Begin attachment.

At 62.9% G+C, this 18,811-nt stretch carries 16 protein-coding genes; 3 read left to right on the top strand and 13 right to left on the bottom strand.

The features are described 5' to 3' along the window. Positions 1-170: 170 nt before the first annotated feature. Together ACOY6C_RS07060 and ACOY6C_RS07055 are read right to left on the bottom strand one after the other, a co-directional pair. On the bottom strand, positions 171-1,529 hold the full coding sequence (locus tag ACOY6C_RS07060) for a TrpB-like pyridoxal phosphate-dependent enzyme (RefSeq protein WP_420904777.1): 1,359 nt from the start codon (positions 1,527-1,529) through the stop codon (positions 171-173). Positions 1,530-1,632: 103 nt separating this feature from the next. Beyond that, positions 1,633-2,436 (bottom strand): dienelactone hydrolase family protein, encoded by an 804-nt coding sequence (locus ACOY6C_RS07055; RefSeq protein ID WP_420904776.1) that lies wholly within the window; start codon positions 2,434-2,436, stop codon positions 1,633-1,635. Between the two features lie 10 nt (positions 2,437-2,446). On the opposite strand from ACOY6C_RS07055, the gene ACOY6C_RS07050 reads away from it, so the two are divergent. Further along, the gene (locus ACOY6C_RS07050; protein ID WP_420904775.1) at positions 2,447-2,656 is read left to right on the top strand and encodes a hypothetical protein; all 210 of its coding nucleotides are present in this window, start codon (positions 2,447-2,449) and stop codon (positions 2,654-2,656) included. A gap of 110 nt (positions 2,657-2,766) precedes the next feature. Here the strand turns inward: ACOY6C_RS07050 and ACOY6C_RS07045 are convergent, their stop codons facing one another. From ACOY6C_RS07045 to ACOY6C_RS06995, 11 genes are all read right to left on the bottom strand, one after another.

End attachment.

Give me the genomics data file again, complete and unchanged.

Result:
At 62.9% G+C, this 18,811-nt stretch carries 16 protein-coding genes; 3 read left to right on the top strand and 13 right to left on the bottom strand.

The features are described 5' to 3' along the window. Positions 1-170: 170 nt before the first annotated feature. Together ACOY6C_RS07060 and ACOY6C_RS07055 are read right to left on the bottom strand one after the other, a co-directional pair. On the bottom strand, positions 171-1,529 hold the full coding sequence (locus tag ACOY6C_RS07060) for a TrpB-like pyridoxal phosphate-dependent enzyme (RefSeq protein WP_420904777.1): 1,359 nt from the start codon (positions 1,527-1,529) through the stop codon (positions 171-173). Positions 1,530-1,632: 103 nt separating this feature from the next. Beyond that, positions 1,633-2,436 (bottom strand): dienelactone hydrolase family protein, encoded by an 804-nt coding sequence (locus ACOY6C_RS07055; RefSeq protein ID WP_420904776.1) that lies wholly within the window; start codon positions 2,434-2,436, stop codon positions 1,633-1,635. Between the two features lie 10 nt (positions 2,437-2,446). On the opposite strand from ACOY6C_RS07055, the gene ACOY6C_RS07050 reads away from it, so the two are divergent. Further along, the gene (locus ACOY6C_RS07050; protein ID WP_420904775.1) at positions 2,447-2,656 is read left to right on the top strand and encodes a hypothetical protein; all 210 of its coding nucleotides are present in this window, start codon (positions 2,447-2,449) and stop codon (positions 2,654-2,656) included. A gap of 110 nt (positions 2,657-2,766) precedes the next feature. Here the strand turns inward: ACOY6C_RS07050 and ACOY6C_RS07045 are convergent, their stop codons facing one another. From ACOY6C_RS07045 to ACOY6C_RS06995, 11 genes are all read right to left on the bottom strand, one after another.